Dear Netgalley and Goodreads,
Today I discovered that your sites will no longer be providing services (or limiting services) to international readers and I am absolutely devastated.
Contrary to popular belief, America is not the only country in the world.
For those who are unaware of what is happening, Goodreads will, from January 2018, prevent authors from creating giveaways for international readers. Basically, authors will have to pay $119 for a giveaway base package, and $599 for the premium. Previously, all authors had to pay for was shipping. Read more here.
Netgalley, on the other hand, has severely limited the amount of e-ARCs an international blogger can request – instead, bloggers will now have to use the ‘Wish’ button and pray the publisher grants their request. For those who are frequent users of Netgalley, you know how hard it is to have a wish granted. I myself has been using Netgalley for over a year and have never had a wish granted.
I cannot understand the reasoning behind these decisions, and, in fact, neither company has offered an adequate response. (As of the writing of this letter, I have scoured Netgalley’s blog and have not found an explanation for this decision. If you find a post, or see that Netgalley has explained, please link me.)
Netgalley and Goodreads may have a good reason for making these changes (that they are neglecting to share with the public), but what I don’t think they understand is that their decisions have a trickle-down effect. By giving access to ARCs to only American bloggers/reviewers, and by preventing international readers from entering giveaways, these two decisions – that may seem small right now – have a much larger effect.
Below is a list of TEN reasons as to why Netgalley and Goodreads should reconsider their decisions.
(NOTE: This post may come across as anti-American, but I promise it’s not. This is not directed at any specific American bloggers, but rather the system that prioritises them over literally the rest of the world.)
1. International bloggers/reviewers are already disadvantaged
Book bloggers and reviewers are a massive part of the online book industry, but we are constantly pushed aside to make way for American bloggers.
America, through no fault of it’s own, has a ginormous, thriving publishing industry. I would say the only other country’s industry that could possibly rival America’s is that of England’s.
It is extremely difficult for an international blogger/reviewer to get their hands on a physical ARC from their native country’s publishing company, so we often rely on services like Netgalley – and even giveaways from Goodreads – to get our hands on an ARC.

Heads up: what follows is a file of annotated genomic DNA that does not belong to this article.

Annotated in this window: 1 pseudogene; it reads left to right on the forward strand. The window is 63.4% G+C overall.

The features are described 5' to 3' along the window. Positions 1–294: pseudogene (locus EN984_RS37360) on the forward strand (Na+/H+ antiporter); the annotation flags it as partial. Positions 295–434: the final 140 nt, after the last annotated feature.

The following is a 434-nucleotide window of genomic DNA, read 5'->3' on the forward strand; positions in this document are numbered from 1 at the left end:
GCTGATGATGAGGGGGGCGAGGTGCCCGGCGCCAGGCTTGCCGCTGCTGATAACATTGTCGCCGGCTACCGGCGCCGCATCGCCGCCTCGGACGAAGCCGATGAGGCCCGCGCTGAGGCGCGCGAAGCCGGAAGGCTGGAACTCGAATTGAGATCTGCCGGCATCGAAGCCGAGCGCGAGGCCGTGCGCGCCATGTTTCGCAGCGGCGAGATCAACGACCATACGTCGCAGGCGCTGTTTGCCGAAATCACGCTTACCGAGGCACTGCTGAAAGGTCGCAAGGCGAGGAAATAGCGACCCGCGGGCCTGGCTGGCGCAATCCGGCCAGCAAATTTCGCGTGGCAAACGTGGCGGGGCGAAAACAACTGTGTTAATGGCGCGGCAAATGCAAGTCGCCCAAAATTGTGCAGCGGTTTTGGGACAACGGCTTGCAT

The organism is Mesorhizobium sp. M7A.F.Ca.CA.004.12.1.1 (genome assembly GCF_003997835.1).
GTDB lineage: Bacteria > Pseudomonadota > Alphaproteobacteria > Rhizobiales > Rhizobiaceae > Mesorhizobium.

Have you ever browsed through the #arcsfortrade tag on Twitter and taken a look at the sheer number of American bloggers/reviewers trading ARCs? I have, and I’ve been forced to mute the tag due to how upsetting I find that entire exchange. I hope no American bloggers who partake in this exchange are offended by what I am about to say, but it comes across as these bloggers are (unintentionally) shoving their advantages in my face and the faces of all international readers and bloggers. It really hurts.
2. It’s e-ARCs not physical ARCs
One of the biggest sources of confusion for Netgalley’s decision to limit the ability of international bloggers to request ARCs stems from the fact that Netgalley provides e-ARCs of novels, not physical copies. That means that there is no shipping fees involved in sending a blogger an ARC.
So why limit access to ARCs? It makes no sense.
Bloggers are a tight-nit community. When I see a fellow blogger of mine rave about an ARC, I immediately load up Netgalley and search for the book. Then I log onto Goodreads and read the reviews. Then I (usually) request the ARC. It’s word-of-mouth advertising.
3. It’s difficult for international bloggers/reviewers to break into the publishing industry
I can’t speak on behalf of all international bloggers out there, but for myself, blogging is not a hobby – it’s a chance for me to show off my work ethic, my love of books, and my dedication to publishing, as I hope to secure a job in the industry one day.
By limiting the amount of ARCs I can request, my blog will deteriorate. 80% of my blog’s traffic stems from people searching for reviews of ARCs. In fact, out of the 10 most popular reviews on my blog, seven of these are ARC reviews – ironically, five of these ARCs were provided to me via Netgalley.
(Please don’t judge me too harshly on the lower numbers – they’re from my first year of blogging.)
Now that my access to ARCs is limited, there goes a lot of my traffic.
4. It’s difficult for authors to break out into the international market